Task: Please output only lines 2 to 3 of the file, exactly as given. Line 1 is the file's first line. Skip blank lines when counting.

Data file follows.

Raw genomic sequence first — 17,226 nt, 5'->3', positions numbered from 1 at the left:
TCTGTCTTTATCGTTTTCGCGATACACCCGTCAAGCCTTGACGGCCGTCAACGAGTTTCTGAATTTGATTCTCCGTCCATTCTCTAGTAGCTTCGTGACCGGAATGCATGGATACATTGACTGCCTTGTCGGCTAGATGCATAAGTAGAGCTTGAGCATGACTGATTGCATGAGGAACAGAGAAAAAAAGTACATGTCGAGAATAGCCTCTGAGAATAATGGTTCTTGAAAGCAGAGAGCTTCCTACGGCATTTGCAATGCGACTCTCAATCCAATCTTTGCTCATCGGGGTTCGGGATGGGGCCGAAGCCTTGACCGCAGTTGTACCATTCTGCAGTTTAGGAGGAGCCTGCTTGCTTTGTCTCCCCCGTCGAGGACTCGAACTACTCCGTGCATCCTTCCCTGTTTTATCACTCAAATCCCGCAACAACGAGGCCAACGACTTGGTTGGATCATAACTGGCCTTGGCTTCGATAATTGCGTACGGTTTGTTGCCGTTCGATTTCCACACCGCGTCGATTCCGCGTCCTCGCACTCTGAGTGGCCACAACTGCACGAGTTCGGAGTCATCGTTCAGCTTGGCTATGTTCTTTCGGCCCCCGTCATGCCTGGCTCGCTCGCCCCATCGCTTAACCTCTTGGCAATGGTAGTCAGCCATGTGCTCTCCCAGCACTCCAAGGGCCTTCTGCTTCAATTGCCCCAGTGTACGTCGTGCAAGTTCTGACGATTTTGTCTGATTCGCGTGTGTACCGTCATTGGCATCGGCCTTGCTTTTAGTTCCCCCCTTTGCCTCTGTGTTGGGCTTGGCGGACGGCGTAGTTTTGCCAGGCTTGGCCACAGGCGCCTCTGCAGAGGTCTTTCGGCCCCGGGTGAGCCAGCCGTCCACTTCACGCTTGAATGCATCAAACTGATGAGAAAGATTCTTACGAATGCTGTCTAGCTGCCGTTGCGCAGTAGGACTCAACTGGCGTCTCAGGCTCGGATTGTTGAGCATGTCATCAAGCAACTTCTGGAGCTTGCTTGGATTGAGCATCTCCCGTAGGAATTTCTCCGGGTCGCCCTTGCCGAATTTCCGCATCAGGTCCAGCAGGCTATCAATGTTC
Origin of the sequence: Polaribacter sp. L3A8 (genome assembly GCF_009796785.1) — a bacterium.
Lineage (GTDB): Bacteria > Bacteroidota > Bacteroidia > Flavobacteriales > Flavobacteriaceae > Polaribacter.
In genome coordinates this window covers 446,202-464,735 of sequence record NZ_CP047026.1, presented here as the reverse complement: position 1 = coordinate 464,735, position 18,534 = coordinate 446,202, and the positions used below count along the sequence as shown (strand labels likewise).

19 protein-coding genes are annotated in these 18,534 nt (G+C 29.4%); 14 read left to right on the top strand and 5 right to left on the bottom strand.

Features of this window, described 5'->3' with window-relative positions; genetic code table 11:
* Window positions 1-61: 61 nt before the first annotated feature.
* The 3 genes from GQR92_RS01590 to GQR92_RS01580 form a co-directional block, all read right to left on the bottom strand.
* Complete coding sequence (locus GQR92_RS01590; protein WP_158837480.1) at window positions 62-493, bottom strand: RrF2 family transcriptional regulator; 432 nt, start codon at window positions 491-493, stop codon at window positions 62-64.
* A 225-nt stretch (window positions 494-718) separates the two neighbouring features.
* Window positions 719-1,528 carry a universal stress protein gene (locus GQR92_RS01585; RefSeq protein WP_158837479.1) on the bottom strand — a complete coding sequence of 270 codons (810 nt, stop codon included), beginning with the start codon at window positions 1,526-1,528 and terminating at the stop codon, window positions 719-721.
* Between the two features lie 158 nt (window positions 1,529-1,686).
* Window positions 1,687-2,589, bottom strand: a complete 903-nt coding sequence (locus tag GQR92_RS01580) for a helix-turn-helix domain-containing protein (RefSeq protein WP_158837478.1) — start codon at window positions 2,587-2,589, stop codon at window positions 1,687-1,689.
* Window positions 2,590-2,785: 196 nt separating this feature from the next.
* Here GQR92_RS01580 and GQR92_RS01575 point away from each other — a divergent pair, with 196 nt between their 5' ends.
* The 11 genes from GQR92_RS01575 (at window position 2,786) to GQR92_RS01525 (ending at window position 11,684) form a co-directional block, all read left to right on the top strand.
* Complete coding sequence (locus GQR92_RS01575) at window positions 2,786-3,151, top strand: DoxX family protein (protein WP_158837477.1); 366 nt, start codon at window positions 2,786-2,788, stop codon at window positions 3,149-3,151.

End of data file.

TCTGTCTTTATCGTTTTCGCGATACACCCGTCAAGCCTTGACGGCCGTCAACGAGTTTCTGAATTTGATTCTCCGTCCATTCTCTAGTAGCTTCGTGACCGGAATGCATGGATACATTGACTGCCTTGTCGGCTAGATGCATAAGTAGAGCTTGAGCATGACTGATTGCATGAGGAACAGAGAAAAAAAGTACATGTCGAGAATAGCCTCTGAGAATAATGGTTCTTGAAAGCAGAGAGCTTCCTACGGCATTTGCAATGCGACTCTCAATCCAATCTTTGCTCATCGGGGTTCGGGATGGGGCCGAAGCCTTGACCGCAGTTGTACCATTCTGCAGTTTAGGAGGAGCCTGCTTGCTTTGTCTCCCCCGTCGAGGACTCGAACTACTCCGTGCATCCTTCCCTGTTTTATCACTCAAATCCCGCAACAACGAGGCCAACGACTTGGTTGGATCATAACTGGCCTTGGCTTCGATAATTGCGTACGGTTTGTTGCCGTTCGATTTCCACACCGCGTCGATTCCGCGTCCTCGCACTCTGAGTGGCCACAACTGCACGAGTTCGGAGTCATCGTTCAGCTTGGCTATGTTCTTTCGGCCCCCGTCATGCCTGGCTCGCTCGCCCCATCGCTTAACCTCTTGGCAATGGTAGTCAGCCATGTGCTCTCCCAGCACTCCAAGGGCCTTCTGCTTCAATTGCCCCAGTGTACGTCGTGCAAGTTCTGACGATTTTGTCTGATTCGCGTGTGTACCGTCATTGGCATCGGCCTTGCTTTTAGTTCCCCCCTTTGCCTCTGTGTTGGGCTTGGCGGACGGCGTAGTTTTGCCAGGCTTGGCCACAGGCGCCTCTGCAGAGGTCTTTCGGCCCCGGGTGAGCCAGCCGTCCACTTCACGCTTGAATGCATCAAACTGATGAGAAAGATTCTTACGAATGCTGTCTAGCTGCCGTTGCGCAGTAGGACTCAACTGGCGTCTCAGGCTCGGATTGTTGAGCATGTCATCAAGCAACTTCTGGAGCTTGCTTGGATTGAGCATCTCCCGTAGGAATTTCTCCGGGTCGCCCTTGCCGAATTTCCGCATCAGGTCCAGCAGGCTATCAATGTTC
Origin of the sequence: Polaribacter sp. L3A8 (genome assembly GCF_009796785.1) — a bacterium.